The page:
The American bombing of Libya, backed only by Britain and Israel, raised once again the spectre of US imperialism and its allies’ control of the Middle East.
Imperialism in this part of the world has always meant oil, and who controls it. While it is true that the US is relatively less dependent on Middle East oil than it used to be, this is only temporary. By the year 2000 the US will again depend for its energy needs on the huge oil potential of the Middle East, which still contains more than half the world’s untapped reserves. As Time magazine put it on 14 April 1986: “The US can ill afford to give up reserves since it holds only 4 per cent of the world’s known supply, in contrast to about 55 per cent in the Middle East.” The Financial Times translated this into the terms of world power:
The stakes are immensely high. Not just for the stability of the region but for Western interests for the remainder of the century. Social and political turmoil in the next few years could, at worst, bring to power governments which would more ruthlessly exploit the renewed importance of Middle East oil expected in the 1990s. 
This vital connection between Western “interests” and oil is often ignored or misunderstood. Hence it is important to trace its evolution this century, and observe how this is mirrored and coincides with the evolution of Zionism.
The great imperialist war of 1914-18 made all Western governments only too painfully aware of the importance of oil. Their dependence on oil for survival became obvious as the war developed – not only were airplanes and tanks fuelled exclusively by petrol or oil, but all transport, including warships and supply ships, was increasingly switching from horse-drawn and steam power to oil. “The allies,” said Lord Curzon, the British foreign secretary, “floated to victory on a wave of oil.” 
Oil was so important to Britain that just before the outbreak of the war Winston Churchill, then First Lord of the Admiralty and therefore responsible for the naval protection of Britain’s colonies around the world, insisted that the British government take control of the privately-owned Anglo-Persian Oil Company. Churchill perceived that Britain’s imperialist needs were more important than the free-enterprise ethic. As he put it: “We must become owners, or at any rate the controllers at the source ... of supply ... of oil.”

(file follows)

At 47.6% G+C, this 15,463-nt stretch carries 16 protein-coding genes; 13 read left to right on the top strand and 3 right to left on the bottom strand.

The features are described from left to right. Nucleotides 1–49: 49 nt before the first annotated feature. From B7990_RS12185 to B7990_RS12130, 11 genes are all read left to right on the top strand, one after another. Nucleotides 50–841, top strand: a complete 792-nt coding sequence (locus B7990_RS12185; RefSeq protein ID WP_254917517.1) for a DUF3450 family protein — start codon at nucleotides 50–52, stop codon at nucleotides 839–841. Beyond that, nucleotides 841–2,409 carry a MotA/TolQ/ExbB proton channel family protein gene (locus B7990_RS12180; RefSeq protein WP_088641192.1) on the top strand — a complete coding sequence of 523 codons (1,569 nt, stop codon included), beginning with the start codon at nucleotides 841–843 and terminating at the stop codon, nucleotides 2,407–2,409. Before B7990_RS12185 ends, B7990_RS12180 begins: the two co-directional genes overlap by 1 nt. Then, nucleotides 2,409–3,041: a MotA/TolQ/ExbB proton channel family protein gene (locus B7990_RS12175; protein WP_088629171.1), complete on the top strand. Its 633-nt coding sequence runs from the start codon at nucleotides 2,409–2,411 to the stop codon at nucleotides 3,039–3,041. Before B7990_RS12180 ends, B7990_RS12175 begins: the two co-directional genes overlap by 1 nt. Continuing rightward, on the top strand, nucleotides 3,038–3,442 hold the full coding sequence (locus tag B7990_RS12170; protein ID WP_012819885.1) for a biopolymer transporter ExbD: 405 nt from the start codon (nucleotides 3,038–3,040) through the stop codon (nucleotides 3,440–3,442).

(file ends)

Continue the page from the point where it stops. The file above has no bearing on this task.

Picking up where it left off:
The British government acquired a 51 per cent stake in the Anglo-Persian Oil Company (which much later became known as BP). It had just recently signed a “concession”, as the action which cheated local rulers out of the true value of their oil was diplomatically titled, to start drilling for oil in Persia (now Iran). The concession covered nearly 500,000 square miles – an area twice the size of Texas – in exchange for £20,000 cash and 16 per cent of the profits.
The era of cheap Middle East oil had begun.
This concession meant that the supply of oil for the British Navy was not only plentiful but also the cheapest in the world. It also meant that every time the company declared its handsome dividends, the Treasury, as Churchill never tired of boasting, would collect its half-share.
The discovery of oil in Iran quickly led to the realisation that a great deal more might be lying under the deserts of the Middle East, then largely ruled by the disintegrating Turkish Ottoman Empire. There followed a scramble between the Western powers to grab parts of the region, and Turkey was made to pay for its defeat in the war by having its dwindling possessions carved up between Britain and France. As Anthony Sampson puts it in his book on the oil companies, The Seven Sisters:
Both countries, while pretending that oil was not foremost in their minds, were specially concerned with two regions along the river Tigris in Mesopotamia (soon to become Iraq), the regions of Baghdad and Mosul which were suspected of containing huge oil reserves. 
Britain in fact drew the boundaries of the new country to be called Iraq, making certain they included the crucial oil areas under British control. “Curzon, while hardly mentioning the squalid word oil, came near to threatening war over the issue.” 
The cheapest and most plentiful supply of oil was indeed lying beneath the sands of lands inhabited by Arab peoples, most of whom were still living in 11th-century conditions. And Britain controlled most of it.